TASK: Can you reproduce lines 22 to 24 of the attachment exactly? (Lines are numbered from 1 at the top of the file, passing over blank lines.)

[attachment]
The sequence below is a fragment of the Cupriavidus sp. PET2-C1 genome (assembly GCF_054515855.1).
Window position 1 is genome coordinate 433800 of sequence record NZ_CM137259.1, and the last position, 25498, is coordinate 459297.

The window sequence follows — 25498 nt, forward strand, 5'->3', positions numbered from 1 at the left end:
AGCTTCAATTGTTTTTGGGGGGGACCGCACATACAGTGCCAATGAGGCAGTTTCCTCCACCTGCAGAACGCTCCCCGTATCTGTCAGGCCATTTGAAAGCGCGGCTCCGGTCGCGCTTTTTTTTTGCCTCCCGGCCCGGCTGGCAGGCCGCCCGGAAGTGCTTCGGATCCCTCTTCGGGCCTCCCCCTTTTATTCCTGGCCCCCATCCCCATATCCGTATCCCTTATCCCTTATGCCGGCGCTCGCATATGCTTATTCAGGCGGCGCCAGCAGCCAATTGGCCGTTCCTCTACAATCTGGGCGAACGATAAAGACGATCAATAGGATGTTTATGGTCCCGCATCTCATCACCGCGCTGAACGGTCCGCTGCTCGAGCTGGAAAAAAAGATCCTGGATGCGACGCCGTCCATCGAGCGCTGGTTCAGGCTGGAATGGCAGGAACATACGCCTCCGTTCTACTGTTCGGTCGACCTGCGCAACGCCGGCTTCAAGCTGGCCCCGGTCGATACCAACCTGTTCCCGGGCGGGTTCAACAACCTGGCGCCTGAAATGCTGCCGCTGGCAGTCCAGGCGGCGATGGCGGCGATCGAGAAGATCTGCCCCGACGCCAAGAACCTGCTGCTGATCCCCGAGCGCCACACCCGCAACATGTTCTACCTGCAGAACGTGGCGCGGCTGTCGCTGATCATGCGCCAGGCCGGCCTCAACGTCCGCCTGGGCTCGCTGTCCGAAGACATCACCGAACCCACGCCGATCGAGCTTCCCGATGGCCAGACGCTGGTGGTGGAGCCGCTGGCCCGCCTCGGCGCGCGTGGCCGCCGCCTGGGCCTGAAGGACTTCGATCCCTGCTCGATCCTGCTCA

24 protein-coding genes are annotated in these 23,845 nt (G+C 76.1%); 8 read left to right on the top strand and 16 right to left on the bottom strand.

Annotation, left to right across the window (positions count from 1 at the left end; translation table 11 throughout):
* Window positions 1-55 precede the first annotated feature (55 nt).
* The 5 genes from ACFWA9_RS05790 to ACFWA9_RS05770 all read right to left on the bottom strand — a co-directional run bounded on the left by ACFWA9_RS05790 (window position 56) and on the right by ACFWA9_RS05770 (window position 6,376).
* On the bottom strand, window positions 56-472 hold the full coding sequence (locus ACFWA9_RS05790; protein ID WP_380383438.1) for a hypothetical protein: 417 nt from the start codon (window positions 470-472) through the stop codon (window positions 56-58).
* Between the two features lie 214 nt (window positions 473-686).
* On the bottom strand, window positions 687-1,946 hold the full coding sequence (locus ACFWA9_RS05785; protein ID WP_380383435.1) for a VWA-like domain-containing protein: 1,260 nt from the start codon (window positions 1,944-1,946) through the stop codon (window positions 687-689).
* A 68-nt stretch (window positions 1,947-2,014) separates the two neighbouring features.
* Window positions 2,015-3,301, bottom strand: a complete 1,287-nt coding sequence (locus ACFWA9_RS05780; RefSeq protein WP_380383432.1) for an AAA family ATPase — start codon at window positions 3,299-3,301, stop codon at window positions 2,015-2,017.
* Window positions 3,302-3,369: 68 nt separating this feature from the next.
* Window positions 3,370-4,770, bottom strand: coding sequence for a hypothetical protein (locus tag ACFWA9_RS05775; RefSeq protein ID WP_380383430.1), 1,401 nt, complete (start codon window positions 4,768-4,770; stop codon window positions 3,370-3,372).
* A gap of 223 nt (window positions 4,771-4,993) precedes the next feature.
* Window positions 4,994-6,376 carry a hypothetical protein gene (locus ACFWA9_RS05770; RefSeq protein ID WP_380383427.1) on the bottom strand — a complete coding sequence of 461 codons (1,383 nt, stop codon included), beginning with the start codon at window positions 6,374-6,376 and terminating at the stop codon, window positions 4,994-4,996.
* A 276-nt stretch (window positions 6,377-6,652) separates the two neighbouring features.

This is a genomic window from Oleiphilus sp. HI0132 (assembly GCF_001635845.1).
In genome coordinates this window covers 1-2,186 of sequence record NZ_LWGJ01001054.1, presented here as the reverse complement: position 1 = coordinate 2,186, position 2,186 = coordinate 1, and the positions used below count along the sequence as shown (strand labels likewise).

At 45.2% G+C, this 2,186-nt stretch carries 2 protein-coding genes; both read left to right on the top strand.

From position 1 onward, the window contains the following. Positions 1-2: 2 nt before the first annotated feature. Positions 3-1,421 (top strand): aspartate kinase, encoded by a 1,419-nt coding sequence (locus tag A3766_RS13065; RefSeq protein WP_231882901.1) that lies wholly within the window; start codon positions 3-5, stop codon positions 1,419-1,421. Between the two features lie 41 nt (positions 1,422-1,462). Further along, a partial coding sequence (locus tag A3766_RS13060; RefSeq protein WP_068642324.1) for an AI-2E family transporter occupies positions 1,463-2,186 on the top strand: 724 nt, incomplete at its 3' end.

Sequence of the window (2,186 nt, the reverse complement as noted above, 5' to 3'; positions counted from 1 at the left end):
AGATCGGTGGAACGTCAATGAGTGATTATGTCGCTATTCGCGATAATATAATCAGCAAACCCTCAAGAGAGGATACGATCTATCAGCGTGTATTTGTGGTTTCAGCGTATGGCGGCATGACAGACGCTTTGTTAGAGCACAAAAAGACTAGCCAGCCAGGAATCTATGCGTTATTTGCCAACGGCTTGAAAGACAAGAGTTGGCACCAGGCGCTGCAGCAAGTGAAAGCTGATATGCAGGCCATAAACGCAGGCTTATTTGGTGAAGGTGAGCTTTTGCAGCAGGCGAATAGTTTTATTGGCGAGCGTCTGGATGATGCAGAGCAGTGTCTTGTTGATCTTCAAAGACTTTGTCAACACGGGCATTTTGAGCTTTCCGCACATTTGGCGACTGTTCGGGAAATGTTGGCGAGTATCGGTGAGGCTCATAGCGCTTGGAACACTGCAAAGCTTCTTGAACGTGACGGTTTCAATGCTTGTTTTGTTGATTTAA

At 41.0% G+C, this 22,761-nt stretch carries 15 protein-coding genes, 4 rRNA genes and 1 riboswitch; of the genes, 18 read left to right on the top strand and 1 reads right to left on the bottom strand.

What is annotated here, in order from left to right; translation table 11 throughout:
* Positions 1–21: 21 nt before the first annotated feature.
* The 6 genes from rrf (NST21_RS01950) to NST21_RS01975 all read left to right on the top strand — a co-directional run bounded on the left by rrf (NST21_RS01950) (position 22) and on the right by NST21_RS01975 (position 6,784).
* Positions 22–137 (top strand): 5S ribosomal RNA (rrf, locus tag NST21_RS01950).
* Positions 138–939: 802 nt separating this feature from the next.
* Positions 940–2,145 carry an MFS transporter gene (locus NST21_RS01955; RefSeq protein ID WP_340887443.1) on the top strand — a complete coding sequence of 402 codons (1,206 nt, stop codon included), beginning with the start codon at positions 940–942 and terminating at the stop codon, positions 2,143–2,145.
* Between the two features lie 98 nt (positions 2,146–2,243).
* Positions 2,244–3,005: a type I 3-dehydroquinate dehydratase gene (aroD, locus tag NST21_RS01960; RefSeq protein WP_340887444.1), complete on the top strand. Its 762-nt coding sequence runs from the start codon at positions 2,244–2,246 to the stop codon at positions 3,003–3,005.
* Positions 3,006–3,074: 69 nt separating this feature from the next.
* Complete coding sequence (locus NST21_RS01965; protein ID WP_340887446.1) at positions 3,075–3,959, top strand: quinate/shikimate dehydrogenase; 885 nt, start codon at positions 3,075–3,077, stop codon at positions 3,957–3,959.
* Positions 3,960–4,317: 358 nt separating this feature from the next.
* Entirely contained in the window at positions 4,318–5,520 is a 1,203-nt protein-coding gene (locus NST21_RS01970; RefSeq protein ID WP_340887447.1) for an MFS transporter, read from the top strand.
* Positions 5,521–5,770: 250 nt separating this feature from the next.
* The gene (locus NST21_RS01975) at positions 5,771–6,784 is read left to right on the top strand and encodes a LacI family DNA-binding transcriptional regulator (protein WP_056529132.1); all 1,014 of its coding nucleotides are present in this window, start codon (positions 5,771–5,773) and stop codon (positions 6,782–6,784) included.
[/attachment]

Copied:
From position 1 onward, the window contains the following. Positions 1-2: 2 nt before the first annotated feature. Positions 3-1,421 (top strand): aspartate kinase, encoded by a 1,419-nt coding sequence (locus tag A3766_RS13065; RefSeq protein WP_231882901.1) that lies wholly within the window; start codon positions 3-5, stop codon positions 1,419-1,421. Between the two features lie 41 nt (positions 1,422-1,462). Further along, a partial coding sequence (locus tag A3766_RS13060; RefSeq protein WP_068642324.1) for an AI-2E family transporter occupies positions 1,463-2,186 on the top strand: 724 nt, incomplete at its 3' end.

Sequence of the window (2,186 nt, the reverse complement as noted above, 5' to 3'; positions counted from 1 at the left end):
AGATCGGTGGAACGTCAATGAGTGATTATGTCGCTATTCGCGATAATATAATCAGCAAACCCTCAAGAGAGGATACGATCTATCAGCGTGTATTTGTGGTTTCAGCGTATGGCGGCATGACAGACGCTTTGTTAGAGCACAAAAAGACTAGCCAGCCAGGAATCTATGCGTTATTTGCCAACGGCTTGAAAGACAAGAGTTGGCACCAGGCGCTGCAGCAAGTGAAAGCTGATATGCAGGCCATAAACGCAGGCTTATTTGGTGAAGGTGAGCTTTTGCAGCAGGCGAATAGTTTTATTGGCGAGCGTCTGGATGATGCAGAGCAGTGTCTTGTTGATCTTCAAAGACTTTGTCAACACGGGCATTTTGAGCTTTCCGCACATTTGGCGACTGTTCGGGAAATGTTGGCGAGTATCGGTGAGGCTCATAGCGCTTGGAACACTGCAAAGCTTCTTGAACGTGACGGTTTCAATGCTTGTTTTGTTGATTTAA